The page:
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Thu, Mar 21, 2013

Avoiding Asteroid Threats Requires Innovation, Commitment And Diligence

House Science, Space, And Technology Committee Reviews Government Efforts To Protect Earth

The House Science, Space, and Technology Committee held a hearing Tuesday titled "Threats from Space: A Review of U.S. Government Efforts to Track and Mitigate Asteroids and Meteors." The hearing is the first in a two-part series on what the U.S. is doing to track and monitor Near Earth Objects (NEO) that pose a threat to the planet. It comes one month after an asteroid passed the earth and a meteor exploded over the skies in Russia on the same day.

“The meteor that struck Russia was estimated to be 17 meters, and wasn’t tracked at all," said committee chair Lamar Smith (R-TX) (pictured). "The smaller they are, the harder they are to spot, and yet they can be life-threatening. Some space challenges require innovation, commitment and diligence. This is one of them.
“Examining and exploring ways to protect the Earth from asteroids and meteors is a priority for the American people and should be a priority for government. We were fortunate that the events of last month were simply an interesting coincidence rather than a catastrophe. And this Committee will strive to continue to lead in this area.”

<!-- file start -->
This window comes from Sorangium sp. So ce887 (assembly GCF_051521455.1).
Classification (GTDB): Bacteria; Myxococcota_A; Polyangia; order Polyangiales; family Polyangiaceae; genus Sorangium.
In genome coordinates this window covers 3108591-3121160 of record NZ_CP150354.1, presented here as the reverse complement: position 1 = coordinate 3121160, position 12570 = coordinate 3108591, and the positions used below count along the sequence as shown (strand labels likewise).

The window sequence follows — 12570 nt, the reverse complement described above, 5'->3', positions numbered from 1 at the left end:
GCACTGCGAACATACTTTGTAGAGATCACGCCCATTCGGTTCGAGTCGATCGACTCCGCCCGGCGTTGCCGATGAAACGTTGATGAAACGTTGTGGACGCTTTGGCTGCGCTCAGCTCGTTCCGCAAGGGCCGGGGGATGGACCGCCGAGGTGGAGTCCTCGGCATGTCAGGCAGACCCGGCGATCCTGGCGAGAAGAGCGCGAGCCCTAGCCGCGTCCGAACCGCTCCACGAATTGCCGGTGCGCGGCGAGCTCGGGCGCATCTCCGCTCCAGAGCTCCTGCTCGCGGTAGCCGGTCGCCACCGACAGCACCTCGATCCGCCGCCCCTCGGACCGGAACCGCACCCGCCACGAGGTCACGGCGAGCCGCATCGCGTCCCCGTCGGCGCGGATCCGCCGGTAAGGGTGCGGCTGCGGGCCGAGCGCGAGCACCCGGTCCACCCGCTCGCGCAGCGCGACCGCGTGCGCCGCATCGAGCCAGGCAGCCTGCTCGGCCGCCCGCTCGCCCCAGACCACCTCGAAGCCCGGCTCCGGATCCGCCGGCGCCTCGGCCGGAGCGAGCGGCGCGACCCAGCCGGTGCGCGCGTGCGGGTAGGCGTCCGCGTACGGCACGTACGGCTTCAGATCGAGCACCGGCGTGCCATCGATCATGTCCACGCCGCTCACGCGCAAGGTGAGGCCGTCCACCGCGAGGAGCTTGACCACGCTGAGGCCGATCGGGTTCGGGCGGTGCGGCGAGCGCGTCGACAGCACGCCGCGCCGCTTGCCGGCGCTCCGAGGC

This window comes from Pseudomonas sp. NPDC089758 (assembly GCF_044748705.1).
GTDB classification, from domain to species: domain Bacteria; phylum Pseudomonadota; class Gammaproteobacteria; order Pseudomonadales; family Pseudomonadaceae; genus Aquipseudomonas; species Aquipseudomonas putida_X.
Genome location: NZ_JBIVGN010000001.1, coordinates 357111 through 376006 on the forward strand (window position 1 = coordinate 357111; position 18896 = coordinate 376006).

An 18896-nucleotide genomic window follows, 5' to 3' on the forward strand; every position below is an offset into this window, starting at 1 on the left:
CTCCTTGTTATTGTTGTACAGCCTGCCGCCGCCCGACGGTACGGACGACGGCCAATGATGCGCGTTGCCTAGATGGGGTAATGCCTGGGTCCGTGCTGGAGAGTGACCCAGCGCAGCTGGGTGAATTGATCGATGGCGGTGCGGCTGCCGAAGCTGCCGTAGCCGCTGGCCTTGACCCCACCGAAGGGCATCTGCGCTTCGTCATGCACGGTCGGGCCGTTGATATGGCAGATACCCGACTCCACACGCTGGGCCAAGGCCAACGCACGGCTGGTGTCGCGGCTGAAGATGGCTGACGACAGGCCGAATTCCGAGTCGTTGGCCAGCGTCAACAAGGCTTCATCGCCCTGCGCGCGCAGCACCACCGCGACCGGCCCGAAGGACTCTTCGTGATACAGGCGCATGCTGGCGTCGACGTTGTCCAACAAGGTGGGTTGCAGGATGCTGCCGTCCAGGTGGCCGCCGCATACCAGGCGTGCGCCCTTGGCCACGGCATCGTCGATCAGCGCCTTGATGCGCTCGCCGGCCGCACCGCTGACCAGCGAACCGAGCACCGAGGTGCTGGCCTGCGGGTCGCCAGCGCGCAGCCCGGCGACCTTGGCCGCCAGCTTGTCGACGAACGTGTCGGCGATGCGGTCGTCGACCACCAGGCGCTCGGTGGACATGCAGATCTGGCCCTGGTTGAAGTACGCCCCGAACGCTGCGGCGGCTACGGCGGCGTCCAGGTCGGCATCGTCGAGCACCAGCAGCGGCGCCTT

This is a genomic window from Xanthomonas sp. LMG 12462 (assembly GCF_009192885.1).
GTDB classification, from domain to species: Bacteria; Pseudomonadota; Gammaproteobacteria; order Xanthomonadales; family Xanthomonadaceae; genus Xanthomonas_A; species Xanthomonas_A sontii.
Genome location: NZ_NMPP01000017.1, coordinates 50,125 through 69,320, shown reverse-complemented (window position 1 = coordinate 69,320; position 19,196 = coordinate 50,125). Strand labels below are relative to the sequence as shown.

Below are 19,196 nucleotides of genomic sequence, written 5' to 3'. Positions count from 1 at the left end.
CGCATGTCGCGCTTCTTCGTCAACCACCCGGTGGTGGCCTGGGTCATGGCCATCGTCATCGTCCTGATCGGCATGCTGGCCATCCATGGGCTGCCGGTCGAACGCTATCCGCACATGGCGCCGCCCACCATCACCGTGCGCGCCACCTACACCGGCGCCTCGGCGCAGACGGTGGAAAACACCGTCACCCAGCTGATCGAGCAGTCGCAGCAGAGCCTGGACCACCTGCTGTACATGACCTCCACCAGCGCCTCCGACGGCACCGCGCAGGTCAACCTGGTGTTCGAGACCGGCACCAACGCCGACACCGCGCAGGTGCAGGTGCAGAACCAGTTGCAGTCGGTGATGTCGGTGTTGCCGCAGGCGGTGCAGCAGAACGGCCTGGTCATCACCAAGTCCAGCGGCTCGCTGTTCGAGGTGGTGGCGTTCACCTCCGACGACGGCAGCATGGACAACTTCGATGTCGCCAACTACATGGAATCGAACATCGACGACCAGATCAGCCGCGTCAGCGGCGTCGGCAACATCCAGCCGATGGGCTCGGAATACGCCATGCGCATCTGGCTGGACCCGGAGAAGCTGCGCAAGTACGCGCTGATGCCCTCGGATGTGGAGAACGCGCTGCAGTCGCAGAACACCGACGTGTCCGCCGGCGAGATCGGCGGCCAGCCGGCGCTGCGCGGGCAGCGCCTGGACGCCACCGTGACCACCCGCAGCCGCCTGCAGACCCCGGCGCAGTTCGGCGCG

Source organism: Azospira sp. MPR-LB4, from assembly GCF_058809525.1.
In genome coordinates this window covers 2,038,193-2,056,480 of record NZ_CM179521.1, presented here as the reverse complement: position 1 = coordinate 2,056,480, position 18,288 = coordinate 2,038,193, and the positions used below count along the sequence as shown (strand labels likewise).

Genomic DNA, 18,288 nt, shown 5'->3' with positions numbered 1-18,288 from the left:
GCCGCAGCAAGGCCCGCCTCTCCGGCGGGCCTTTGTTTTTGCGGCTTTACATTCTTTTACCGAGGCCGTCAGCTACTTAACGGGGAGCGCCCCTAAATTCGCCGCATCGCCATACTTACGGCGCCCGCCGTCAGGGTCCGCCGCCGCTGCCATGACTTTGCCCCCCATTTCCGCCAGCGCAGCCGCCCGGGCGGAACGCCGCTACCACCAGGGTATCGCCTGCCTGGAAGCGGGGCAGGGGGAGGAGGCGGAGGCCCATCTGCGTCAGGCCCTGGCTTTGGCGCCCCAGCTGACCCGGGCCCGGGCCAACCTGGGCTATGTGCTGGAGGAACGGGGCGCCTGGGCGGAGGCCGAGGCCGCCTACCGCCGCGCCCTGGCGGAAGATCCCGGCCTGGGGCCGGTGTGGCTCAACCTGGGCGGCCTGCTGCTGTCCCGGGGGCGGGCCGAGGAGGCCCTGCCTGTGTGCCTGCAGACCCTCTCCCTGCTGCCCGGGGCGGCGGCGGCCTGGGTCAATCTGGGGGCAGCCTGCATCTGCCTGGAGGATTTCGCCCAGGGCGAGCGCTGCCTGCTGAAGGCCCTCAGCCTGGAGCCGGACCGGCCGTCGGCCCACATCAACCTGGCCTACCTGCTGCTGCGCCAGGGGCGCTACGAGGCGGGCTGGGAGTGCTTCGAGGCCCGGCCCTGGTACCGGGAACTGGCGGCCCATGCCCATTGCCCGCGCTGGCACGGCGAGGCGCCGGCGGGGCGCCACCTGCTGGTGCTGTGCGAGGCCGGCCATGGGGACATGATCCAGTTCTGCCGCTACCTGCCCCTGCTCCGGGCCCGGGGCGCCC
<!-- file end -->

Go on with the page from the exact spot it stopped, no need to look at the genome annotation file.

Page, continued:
On February 15, 2013, an unforeseen meteor exploded above Russia, releasing the equivalent of about 20 times the explosive energy of an atomic bomb. The blast injured nearly 1,200 people and resulted in an estimated $33 million in property damage. Until it entered our atmosphere, the Russian meteor went completely undetected. On the same day, a larger asteroid discovered by amateur astronomers and tracked closely by NASA passed safely by the Earth, but within the orbital belt of weather satellites.
Tuesday’s hearing provided an overview of the U.S. government’s plans and programs to track, classify and mitigate the threat of NEOs. Witnesses estimated that between 13,000 and 20,000 objects exist that are over 140 meters and considered “near Earth.” Scientists currently have knowledge of and track around 10 percent. In order to improve on these capabilities, witnesses discussed the need for better international collaboration and more space-borne telescopes to track NEOs.
A second hearing is planned for April to address international, commercial private sector and philanthropic initiatives to survey the sky for asteroids and comets.

FMI: http://science.house.gov


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